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New young stars showcase their talents in All-Star Game

Chris Sale, who earned the win for the AL, looked flat-out unhittable in his two innings of work on Tuesday night. [John Iacono/SI] Chris Sale, who earned the win for the AL, looked flat-out unhittable in his two innings of work on Tuesday night. [John Iacono/SI]

NEW YORK --- It will not go down as the most thrilling All-Star Game ever. It was also a strange Midsummer Classic: there was Prince Fielder barreling around the bases for a triple—yes a triple (“We found out tonight that Prince is faster than JJ Hardy,” Adam Jones said); Neil Diamond crooning Sweet Caroline in front of a New York crowd; and Mariano Rivera making his grand entrance….in the eighth inning.

The Yankees closer stole the show in his final All-Star Game appearance, but the 84th Midsummer Classic was also a showcase for the game’s newest batch of young talent —while last year belonged to Harper and Trout, this year, a new group of phenoms made their All-Star debuts, and they did not disappoint.

• After allowing a double to Mike Tout and plunking Robinson Cano, the Mets’ Matt Harvey — at 24, the youngest pitcher to start the All-Star Game since Dwight Gooden in 1988 — shut down the AL lineup over two scoreless innings. Harvey showed the world why he was the game’s most dominant starter over the first half, with his killer slider (both Miguel Cabrera and Jose Bautista struck out on the pitch) and his impenetrable cool.

Said Harvey, “I was texting with LaTroy Hawkins after I came [out of the game], and he said, 'You look like you’re walking the park.' Obviously there was some jittering going in the bullpen but for some reason once I got out there, I felt great and felt like I was at home.”

• Marlins 20-year-old ace Jose Fernandez was impressive in the top of the sixth, retiring Dustin Pedroia, Miguel Cabrera and Chris Davis on 13 pitches. Pedroia and Davis, both potential AL MVP candidates, each struck out looking. “That kid is really impressive,” said Michael Cuddyer. “He might be a little under the radar right now but with his stuff, he won’t be for long.”

• In the bottom of the seventh Baltimore’s Manny Machado, 21, made the defensive play of the game when he backhanded a groundball hit by Paul Goldschmidt down the line (“It took a bigger hop than I expected,” he said) and gunned down Goldschmidt at first. “Just doing what he’s doing,” Orioles teammate Adam Jones said of Machado’s play. “We see him make a play like that every other day. Now you all see why I call him the Baby Face Assassin.”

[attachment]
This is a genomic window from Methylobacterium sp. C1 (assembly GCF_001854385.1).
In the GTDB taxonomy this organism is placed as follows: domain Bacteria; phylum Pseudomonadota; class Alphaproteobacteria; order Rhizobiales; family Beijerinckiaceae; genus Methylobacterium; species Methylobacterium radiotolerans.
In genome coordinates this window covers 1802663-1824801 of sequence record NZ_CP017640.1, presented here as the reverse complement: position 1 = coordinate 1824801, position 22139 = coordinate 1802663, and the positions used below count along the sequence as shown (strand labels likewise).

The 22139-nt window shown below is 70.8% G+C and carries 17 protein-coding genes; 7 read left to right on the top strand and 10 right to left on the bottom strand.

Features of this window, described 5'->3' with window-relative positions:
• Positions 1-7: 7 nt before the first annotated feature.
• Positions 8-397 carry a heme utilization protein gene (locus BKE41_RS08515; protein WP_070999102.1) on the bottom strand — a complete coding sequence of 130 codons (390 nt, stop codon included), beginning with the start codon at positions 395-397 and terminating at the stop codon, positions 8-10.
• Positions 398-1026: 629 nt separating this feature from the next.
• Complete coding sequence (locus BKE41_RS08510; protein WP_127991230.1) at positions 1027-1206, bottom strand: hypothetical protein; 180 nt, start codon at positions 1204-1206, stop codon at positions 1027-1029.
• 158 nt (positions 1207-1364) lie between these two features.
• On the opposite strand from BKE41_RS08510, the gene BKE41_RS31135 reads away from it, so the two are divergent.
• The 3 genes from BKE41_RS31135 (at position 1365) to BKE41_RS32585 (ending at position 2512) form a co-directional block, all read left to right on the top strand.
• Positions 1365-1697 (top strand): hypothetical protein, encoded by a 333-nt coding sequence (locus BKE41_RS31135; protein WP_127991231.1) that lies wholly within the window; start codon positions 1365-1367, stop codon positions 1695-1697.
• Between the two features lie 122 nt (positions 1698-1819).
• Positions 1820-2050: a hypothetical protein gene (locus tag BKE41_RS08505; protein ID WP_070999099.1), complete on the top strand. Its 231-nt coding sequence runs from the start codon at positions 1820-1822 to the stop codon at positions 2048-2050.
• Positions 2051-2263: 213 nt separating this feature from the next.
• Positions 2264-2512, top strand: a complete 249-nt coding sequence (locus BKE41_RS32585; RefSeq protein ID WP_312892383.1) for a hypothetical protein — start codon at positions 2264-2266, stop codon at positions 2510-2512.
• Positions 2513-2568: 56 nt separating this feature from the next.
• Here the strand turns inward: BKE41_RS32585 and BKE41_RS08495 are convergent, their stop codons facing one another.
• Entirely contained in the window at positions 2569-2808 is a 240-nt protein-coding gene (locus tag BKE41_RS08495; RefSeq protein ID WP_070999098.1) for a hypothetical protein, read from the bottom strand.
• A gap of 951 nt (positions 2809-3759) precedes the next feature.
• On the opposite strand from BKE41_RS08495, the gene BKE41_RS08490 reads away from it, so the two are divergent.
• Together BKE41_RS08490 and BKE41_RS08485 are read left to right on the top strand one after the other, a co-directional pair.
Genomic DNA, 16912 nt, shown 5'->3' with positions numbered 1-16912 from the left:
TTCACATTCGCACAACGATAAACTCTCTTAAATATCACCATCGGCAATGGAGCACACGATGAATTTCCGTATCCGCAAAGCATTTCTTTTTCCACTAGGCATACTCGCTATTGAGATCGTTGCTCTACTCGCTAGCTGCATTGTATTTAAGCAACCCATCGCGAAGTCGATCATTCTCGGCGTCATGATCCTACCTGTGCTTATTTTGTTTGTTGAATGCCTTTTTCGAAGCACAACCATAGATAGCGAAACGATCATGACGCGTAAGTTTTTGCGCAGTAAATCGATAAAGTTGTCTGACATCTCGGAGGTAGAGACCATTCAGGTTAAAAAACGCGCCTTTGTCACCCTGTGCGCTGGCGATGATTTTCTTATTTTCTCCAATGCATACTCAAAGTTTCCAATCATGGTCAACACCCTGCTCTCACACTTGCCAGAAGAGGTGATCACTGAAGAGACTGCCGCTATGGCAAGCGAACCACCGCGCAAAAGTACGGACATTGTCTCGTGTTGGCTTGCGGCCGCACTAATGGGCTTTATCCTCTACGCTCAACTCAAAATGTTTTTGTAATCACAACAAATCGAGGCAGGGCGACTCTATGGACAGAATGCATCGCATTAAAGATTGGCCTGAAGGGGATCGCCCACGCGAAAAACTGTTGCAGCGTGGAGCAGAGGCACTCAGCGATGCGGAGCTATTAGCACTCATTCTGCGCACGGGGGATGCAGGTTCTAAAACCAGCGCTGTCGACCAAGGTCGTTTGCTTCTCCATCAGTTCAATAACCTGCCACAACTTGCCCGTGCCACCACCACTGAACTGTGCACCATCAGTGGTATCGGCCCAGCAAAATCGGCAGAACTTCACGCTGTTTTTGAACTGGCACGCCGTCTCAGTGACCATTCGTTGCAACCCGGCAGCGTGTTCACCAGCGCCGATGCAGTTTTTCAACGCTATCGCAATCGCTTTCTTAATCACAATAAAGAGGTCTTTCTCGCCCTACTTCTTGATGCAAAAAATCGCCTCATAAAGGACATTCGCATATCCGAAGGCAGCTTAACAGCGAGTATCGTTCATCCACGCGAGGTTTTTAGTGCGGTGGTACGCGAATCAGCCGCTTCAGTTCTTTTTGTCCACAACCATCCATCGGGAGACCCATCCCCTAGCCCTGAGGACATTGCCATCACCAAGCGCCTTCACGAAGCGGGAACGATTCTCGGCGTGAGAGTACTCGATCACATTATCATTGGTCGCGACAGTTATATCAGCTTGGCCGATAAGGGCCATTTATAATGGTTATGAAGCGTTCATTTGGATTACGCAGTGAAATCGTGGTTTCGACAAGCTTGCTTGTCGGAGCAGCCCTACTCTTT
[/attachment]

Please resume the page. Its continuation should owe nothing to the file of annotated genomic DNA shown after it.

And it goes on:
• When Salvador Perez, Kansas City’s 23-year-old catcher, singled off Craig Kimbrel in the eighth inning, he became the first Royal with a hit in an All-Star game since Bo Jackson in 1989.

• Matt Moore and Chris Sale, a pair of 24-year olds, combined for three hitless innings, helping the AL staff to post its third shutout win in the All-Star Game, and first since 1990. After the game Moore spoke about Rivera’s emotional pregame speech (“Something I’ll never forget — to be here for a moment like this, it’s amazing,” he said) and the thrill of facing hitters like Yadier Molina for the first time. “Facing Yadi-- that was definitely a highlight,” said the Rays lefthander, who retired the NL’s current batting leader on a groundball to short. “I may have gotten a scouting report from Jose,” Moore said, of teammate Jose Molina, Yadi’s brother. “That 2-2 changeup? That was all Jose.”

As he spoke late Tuesday night, Moore was gathering his stuff and looked around the clubhouse one last time as he headed out the door. “It’s been incredible to be around these guys,” he said. “I’ll remember this forever.”

JAFFE: Changing of the guard at Midsummer Classic

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CORCORAN: Rivera reclaims rightful title as best set-up man in baseball

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